It is worth to mention that the Arctic sea ice effect is only associated with more SO precipitation under a high GHG background, suggesting again a non-linearity in the response to Arctic sea ice loss. This question is investigated in the next section.

5 Linearity of the Arctic sea ice effect

To investigate the sensitivity of the sea ice effect according to the concentration in GHG we define the ΔICE_back response, as the difference between ΔICE_rcp (the sea ice decline impact for a long-term horizon) and ΔICE_hist (the sea ice loss impact at a near-term horizon). The non-linearity in the sea ice effect is associated with a strong increase in precipitation from August to October due to increased moisture flux convergence (ΔP − E; Fig. 9a). Moisture flux strengthens from both the Tropical Atlantic Ocean and the Mediterranean Sea to the Sahel, due to the SAT increase and the sea level pressure decrease north of 10°N, which modulates the meridional land-sea and tropical North Atlantic/Tropical South Atlantic gradients in temperature and pressure (Fig. 9b). The ΔICE_back response is SAT is associated with a stronger forcing in ΔICE_rcp than in ΔICE_hist because of a stronger concentration in greenhouse gases.

Fig. 9

ΔICE_rcp—ΔICE_hist difference in a precipitation (ΔP in mm day− 1; white bar), evaporation (ΔE in mm day− 1; gray bar) and moisture flux convergence (ΔP-E in mm day− 1; red line) and in b 925 hPa moisture flux (g kg− 1 * m s− 1; green arrow), surface air temperature (°C; shading) and sea level pressure (Pa; blue lines). The moisture fluxes are broken into its c mean circulation dynamic and d thermodynamic component (g kg− 1 * m s− 1)

The strengthening of the zonal moisture flux is due to the MCD component (Fig. 9c), whereas the meridional flux strengthening is due to the TH component (Fig. 9d). This is consistent with a warmer ocean north of 20°N, allowing more evaporation and a feeding of the low-level atmosphere in water vapour. Over the subtropical North Atlantic Ocean, sea level pressure decreases leading to an anomalously strong cyclonic circulation. Moisture flux differences are however not significant, due to opposite responses in the MCD (i.e. a cyclonic anomaly) and TH (i.e. an anticyclonic anomaly) components. A strong increase in the westerlies is consistent with Lélé et al. (2015), which have shown that anomalously wet periods in the Sahel are more associated with a strengthening of the zonal flux than of the meridional flux. ΔICE_back also displays a northward shift of the WAM, as indicated by omega anomalies (Fig. S9a) and zonal wind anomalies at low and mid-levels (Fig. S9b).

Following our results, the surface wind dynamic and sea level pressure anomalies are therefore crucial to understand the precipitation response in ΔICE_back. In fact, in ASO the pattern of sea level pressure change is different in ΔICE_hist and in ΔICE_rcp (Fig. S10de), resulting in a negative sea level pressure anomaly over the subtropical Atlantic Ocean, North Atlantic Ocean and Europe in ΔICE_back. We can thus hypothesize that the warming of the Arctic can impact the subtropical and the tropical climates through modifications of the polar/subtropical sea level pressure systems. Nevertheless, a consistent and significant change of the North Atlantic Oscillation is not distinguishable in ΔICE_back (Fig. S11).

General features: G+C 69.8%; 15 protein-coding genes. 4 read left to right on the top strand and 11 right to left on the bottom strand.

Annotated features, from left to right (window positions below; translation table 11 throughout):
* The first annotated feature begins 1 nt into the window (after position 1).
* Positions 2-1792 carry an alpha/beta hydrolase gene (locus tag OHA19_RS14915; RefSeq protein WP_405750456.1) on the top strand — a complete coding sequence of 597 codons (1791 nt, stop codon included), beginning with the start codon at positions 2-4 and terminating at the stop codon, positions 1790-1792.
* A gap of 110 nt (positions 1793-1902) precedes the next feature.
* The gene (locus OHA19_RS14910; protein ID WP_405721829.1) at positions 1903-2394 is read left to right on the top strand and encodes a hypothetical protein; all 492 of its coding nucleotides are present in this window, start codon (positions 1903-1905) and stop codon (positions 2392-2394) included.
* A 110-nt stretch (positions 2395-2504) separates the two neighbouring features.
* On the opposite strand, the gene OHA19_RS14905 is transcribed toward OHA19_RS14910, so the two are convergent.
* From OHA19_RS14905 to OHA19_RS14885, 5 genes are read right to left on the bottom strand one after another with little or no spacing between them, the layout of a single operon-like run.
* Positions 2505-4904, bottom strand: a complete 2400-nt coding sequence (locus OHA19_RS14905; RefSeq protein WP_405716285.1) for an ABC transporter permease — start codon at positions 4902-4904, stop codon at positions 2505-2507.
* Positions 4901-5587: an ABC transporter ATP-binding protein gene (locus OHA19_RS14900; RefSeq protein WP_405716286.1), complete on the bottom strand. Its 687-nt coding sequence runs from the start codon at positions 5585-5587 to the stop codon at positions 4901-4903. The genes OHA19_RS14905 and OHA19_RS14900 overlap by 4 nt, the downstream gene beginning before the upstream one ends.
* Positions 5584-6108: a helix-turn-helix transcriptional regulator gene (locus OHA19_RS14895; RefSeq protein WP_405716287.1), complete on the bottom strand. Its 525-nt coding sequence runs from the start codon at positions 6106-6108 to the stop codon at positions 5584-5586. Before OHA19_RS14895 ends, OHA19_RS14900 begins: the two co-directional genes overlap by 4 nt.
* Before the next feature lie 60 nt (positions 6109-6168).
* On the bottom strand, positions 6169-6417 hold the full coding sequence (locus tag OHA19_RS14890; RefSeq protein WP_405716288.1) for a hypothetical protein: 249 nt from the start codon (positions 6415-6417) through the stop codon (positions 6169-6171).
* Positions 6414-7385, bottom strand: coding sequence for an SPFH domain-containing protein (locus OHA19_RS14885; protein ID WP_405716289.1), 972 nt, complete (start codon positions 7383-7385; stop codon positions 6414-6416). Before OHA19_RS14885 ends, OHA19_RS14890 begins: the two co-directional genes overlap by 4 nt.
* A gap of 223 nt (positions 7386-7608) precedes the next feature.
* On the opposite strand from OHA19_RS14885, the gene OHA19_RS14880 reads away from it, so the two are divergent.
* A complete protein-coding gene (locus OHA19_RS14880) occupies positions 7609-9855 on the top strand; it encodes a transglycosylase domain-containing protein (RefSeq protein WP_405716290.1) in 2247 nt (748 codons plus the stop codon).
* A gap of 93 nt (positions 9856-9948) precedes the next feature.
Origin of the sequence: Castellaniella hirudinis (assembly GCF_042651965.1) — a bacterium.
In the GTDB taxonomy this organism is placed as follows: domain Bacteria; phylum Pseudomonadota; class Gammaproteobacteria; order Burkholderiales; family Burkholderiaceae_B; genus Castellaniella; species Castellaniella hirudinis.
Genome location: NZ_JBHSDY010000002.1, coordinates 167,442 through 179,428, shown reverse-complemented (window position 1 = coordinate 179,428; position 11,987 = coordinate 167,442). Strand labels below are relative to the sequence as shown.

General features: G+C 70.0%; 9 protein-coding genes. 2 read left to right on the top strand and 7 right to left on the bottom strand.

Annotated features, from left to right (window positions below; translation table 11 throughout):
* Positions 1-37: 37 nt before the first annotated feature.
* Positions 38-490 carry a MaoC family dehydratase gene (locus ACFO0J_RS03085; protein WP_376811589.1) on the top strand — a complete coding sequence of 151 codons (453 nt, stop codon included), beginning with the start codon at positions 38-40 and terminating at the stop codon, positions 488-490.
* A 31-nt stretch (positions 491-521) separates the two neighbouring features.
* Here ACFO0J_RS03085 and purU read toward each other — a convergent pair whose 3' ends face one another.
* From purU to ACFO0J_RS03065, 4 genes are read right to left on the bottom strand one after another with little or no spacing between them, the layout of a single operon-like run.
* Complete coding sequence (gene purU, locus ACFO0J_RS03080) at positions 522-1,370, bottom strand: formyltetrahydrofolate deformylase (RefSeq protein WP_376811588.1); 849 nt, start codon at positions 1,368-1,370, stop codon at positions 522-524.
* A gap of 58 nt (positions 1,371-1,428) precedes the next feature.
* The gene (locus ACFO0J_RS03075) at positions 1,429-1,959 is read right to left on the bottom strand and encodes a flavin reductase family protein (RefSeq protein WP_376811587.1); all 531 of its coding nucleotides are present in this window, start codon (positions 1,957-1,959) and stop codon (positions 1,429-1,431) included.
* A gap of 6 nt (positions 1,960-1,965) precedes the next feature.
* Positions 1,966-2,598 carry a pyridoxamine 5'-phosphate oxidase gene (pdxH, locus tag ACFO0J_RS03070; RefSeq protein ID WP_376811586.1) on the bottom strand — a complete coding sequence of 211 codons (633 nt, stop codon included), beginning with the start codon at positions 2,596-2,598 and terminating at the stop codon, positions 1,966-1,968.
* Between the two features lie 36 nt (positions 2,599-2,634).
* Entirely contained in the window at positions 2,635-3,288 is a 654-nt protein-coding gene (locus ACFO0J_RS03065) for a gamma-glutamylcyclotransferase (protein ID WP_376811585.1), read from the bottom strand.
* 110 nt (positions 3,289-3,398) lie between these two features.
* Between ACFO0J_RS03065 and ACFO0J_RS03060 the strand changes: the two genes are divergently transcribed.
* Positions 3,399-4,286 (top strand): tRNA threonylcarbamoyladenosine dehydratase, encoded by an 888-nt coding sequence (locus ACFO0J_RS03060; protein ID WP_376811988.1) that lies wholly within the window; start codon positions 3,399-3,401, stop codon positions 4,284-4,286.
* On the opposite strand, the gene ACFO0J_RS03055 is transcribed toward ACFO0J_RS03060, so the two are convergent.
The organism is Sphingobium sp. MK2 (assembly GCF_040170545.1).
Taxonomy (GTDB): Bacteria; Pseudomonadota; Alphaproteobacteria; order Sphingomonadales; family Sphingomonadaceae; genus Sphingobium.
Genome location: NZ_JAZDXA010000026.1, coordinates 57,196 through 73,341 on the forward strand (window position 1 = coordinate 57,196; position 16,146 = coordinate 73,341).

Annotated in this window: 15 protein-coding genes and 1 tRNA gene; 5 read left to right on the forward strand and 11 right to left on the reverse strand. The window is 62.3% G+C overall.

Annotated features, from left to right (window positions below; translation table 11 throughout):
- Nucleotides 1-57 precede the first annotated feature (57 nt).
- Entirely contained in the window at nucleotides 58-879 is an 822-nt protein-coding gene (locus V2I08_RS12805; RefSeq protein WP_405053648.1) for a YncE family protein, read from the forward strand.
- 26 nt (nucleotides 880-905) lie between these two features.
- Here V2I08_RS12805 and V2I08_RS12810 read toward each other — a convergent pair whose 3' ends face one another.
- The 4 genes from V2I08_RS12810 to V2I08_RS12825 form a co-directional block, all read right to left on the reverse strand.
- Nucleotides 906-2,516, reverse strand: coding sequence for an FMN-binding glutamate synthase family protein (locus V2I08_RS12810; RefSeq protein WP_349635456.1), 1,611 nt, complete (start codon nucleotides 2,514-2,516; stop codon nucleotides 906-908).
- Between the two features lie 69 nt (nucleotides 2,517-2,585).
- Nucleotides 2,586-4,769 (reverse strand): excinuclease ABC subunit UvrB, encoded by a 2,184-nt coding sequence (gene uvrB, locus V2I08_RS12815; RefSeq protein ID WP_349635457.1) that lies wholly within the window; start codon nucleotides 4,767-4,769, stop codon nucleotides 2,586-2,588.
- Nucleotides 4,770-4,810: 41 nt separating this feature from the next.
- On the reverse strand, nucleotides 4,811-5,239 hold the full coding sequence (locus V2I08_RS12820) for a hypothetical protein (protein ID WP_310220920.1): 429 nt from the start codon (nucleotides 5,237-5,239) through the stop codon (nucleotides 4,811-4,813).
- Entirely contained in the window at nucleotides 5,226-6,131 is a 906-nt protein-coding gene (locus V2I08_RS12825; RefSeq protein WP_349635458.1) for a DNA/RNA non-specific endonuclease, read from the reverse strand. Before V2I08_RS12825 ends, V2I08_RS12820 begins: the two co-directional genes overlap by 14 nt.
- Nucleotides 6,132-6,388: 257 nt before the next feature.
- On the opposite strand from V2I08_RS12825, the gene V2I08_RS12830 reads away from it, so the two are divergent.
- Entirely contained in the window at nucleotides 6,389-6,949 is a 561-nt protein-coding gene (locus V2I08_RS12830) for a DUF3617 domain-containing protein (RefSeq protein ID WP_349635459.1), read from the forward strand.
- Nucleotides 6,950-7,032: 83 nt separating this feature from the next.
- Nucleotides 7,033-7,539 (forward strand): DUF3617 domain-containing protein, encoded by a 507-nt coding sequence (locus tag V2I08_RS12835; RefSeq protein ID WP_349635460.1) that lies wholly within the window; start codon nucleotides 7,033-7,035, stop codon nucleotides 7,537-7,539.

As shown in Martin et al. (2014), a negative anomaly of sea level pressure and a positive anomaly of SAT over the subtropical North Atlantic Ocean are also observed during the positive phase of the AMV. ΔICE_back is thus associated with a change in the North Atlantic temperature, similarly as the AMV impact on Sahel precipitation. However, the sea ice effect does not lead to changes in the seasonal cycle of subtropical SAT (Fig. S7bc and Fig. S13) and changes in sea level pressure and SAT are therefore constant during the June to October period (Figs. S11 and S12).

6 Conclusion

The GHG concentration is projected to increase leading to a dramatic decline of the Arctic sea ice, and even to its almost complete melting in late summer and early autumn by the end of twenty-first century. Recent studies based on coupled simulations have reported that Arctic sea ice decline could impact not only high and mid-latitudes, but also tropical areas, such as the Sahel (Chiang and Bitz 2005; Kang et al. 2008; Deser et al. 2015; Blackport and Kushner 2016; OU17; Smith et al. 2017). Both increase in GHG concentration and decline in Arctic sea ice extent are expected to impact the climate at regional and global scale. Assessing the relative impacts of the GHG concentration and the Arctic sea ice decline over the climate is however not straightforward in state-of-the-art simulations (i.e. CMIP-like), where both effects are embedded.

In this study we investigate the respective impacts of GHG concentration increase and Arctic sea ice decline on Sahel precipitation. On this purpose, we used a set of idealised simulations performed in OU17 that allow to isolate the relative roles of both GHG concentration increase and Arctic sea ice decline. We applied a flux correction technique to obtain different (present and future) Arctic sea ice conditions along with fixed GHG concentration (maintained constant to the 1985 and 2085 values). Computed differences among the simulations allow to artificially isolate the different impacts of GHG concentration increase and sea ice decline (see Table 2).